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This article was published on September 5, 2008

    The Antidote for Cowboy Coding

    The Antidote for Cowboy Coding
    Guest blogger
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    Guest blogger

    This article is written by a rather interesting person who was kind enough to share his/ her views on the next web. This article is written by a rather interesting person who was kind enough to share his/ her views on the next web.

    This is a guest post by Kilian Valkhof, co-organizer of Fronteers

    The web is divided, there are people that adhere to the international standards and have their websites work in all browsers, and cowboy coders, called that way because they ‘code without rules’. Unfortunately, cowboy coders far outnumber real web developers. It’s time to change that.

    Fronteers is the dutch branch organization for front-end developers (the people that write CSS, HTML, JavaScript and AJAX) and the first of it’s kind internationally. It was set up last year in September and is run completely by volunteers. Within a year, they already have around 120 members, a figure that continues to grow.

    Why is this good? Members of Fronteers are actively working on making their websites better, and making them work for more people. A wholly different world from the “it works in my browser”-excuses of old. As more people start working like this, the web will become better for everyone.

    That is why Fronteers is organizing a two day conference on the 11th and 12th of September. With a heavy focus on CSS and JavaScript, it’s sure to be of interest for anyone working with the web. During those two days, industry heavyweights such as Dean Edwards, Andy Clarke, Bert Bos (W3C), Christian Heilmann (Yahoo!) and Stuart Langridge (Lugradio) will talk about topics ranging from Maintainable CSS to JavaScript closures and from the CSS box-model to the HTML5 video elements.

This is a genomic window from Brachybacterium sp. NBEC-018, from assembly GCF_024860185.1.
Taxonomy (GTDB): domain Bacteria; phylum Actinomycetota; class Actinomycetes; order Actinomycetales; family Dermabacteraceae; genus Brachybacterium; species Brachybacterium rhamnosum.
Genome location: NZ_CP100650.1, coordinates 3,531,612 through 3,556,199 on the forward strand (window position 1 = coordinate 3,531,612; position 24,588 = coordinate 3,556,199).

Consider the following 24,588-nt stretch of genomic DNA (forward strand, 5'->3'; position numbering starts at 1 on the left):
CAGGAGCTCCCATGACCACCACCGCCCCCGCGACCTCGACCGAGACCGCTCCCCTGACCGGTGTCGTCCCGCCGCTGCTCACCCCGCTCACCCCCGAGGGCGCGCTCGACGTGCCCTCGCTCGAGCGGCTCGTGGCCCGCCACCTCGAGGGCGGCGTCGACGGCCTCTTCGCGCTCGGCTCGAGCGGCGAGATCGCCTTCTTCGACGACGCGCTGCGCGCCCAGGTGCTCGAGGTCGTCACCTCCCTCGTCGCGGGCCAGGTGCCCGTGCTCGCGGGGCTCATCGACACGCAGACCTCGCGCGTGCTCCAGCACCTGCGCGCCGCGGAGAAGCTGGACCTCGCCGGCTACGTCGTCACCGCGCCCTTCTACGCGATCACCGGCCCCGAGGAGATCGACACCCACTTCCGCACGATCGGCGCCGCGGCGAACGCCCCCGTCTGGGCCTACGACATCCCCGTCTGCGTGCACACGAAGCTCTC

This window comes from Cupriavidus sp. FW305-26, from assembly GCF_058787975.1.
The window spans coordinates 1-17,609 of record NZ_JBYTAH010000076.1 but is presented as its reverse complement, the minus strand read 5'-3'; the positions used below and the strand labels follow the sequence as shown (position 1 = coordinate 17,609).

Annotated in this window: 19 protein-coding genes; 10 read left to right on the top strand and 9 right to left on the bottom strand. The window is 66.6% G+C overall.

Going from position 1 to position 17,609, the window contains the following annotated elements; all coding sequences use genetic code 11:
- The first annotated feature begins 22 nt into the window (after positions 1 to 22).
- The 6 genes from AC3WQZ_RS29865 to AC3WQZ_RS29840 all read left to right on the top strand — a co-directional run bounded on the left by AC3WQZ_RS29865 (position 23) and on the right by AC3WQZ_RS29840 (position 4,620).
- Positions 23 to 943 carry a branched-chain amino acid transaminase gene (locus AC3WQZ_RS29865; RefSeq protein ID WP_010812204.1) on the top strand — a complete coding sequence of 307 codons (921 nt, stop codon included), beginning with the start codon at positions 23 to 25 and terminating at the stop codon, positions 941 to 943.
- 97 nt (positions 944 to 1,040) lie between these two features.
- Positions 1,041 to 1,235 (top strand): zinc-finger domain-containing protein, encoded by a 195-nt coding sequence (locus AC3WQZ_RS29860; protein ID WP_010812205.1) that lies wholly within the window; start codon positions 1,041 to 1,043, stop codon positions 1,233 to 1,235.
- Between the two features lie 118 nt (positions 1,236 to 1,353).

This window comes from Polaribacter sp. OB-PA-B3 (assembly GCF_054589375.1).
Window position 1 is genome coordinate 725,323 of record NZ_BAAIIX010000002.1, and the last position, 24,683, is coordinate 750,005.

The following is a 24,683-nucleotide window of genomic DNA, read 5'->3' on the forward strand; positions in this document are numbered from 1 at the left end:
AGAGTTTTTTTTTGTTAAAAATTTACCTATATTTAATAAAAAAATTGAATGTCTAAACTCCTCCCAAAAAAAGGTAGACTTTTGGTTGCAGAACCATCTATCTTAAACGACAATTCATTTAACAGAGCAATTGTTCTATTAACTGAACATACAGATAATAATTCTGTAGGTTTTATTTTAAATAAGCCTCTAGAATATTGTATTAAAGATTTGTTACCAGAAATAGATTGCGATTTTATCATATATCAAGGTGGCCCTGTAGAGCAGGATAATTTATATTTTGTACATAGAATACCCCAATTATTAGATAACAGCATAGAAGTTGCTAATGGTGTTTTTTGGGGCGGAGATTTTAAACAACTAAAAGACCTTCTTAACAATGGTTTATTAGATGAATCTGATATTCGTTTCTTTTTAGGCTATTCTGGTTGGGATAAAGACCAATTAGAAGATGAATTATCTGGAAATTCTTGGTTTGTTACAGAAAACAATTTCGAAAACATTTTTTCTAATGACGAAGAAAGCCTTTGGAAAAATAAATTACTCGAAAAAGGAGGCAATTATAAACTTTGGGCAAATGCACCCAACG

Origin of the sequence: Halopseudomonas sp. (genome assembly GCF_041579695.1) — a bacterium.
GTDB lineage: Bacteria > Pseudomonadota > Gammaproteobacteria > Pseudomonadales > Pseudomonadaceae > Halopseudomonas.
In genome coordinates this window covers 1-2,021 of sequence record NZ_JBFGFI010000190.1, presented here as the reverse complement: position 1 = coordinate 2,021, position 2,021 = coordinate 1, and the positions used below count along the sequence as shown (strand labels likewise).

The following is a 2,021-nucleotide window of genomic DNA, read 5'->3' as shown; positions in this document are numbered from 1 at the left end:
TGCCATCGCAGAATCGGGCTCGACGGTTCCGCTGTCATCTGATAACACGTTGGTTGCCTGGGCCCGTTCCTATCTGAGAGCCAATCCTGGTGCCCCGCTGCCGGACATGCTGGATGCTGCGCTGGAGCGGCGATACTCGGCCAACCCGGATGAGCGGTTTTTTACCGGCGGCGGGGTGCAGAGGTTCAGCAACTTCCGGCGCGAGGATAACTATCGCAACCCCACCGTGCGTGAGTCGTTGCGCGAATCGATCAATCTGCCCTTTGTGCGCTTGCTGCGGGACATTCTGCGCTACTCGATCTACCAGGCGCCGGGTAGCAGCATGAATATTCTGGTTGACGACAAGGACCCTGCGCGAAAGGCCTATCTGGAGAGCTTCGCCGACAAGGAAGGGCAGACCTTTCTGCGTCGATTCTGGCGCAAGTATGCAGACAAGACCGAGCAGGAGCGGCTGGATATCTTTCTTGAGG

As is the case in so many professions, there is not just one good way to build websites. That’s why the conference also has a secondary track where there will be in-depth discussions on topics such as CSS, SEO, and Accessibility. A perfect opportunity to ask Christian Heilmann of Yahoo! about their website, or the makers of the Dutch Web Accessibility Guidelines about said guidelines.

    Of interest to many web workers will also be a presentation held by Pete LePage. LePage is a member of the Microsoft Internet Explorer team and currently works on their new browser, Internet Explorer 8. The presentation is said to provide insight into the browsers’ improvements that are yet to come.

    The two-day conference costs 250 euros. Members of the Fronteers organization get a discount. For more information about the congress, visit the congress website.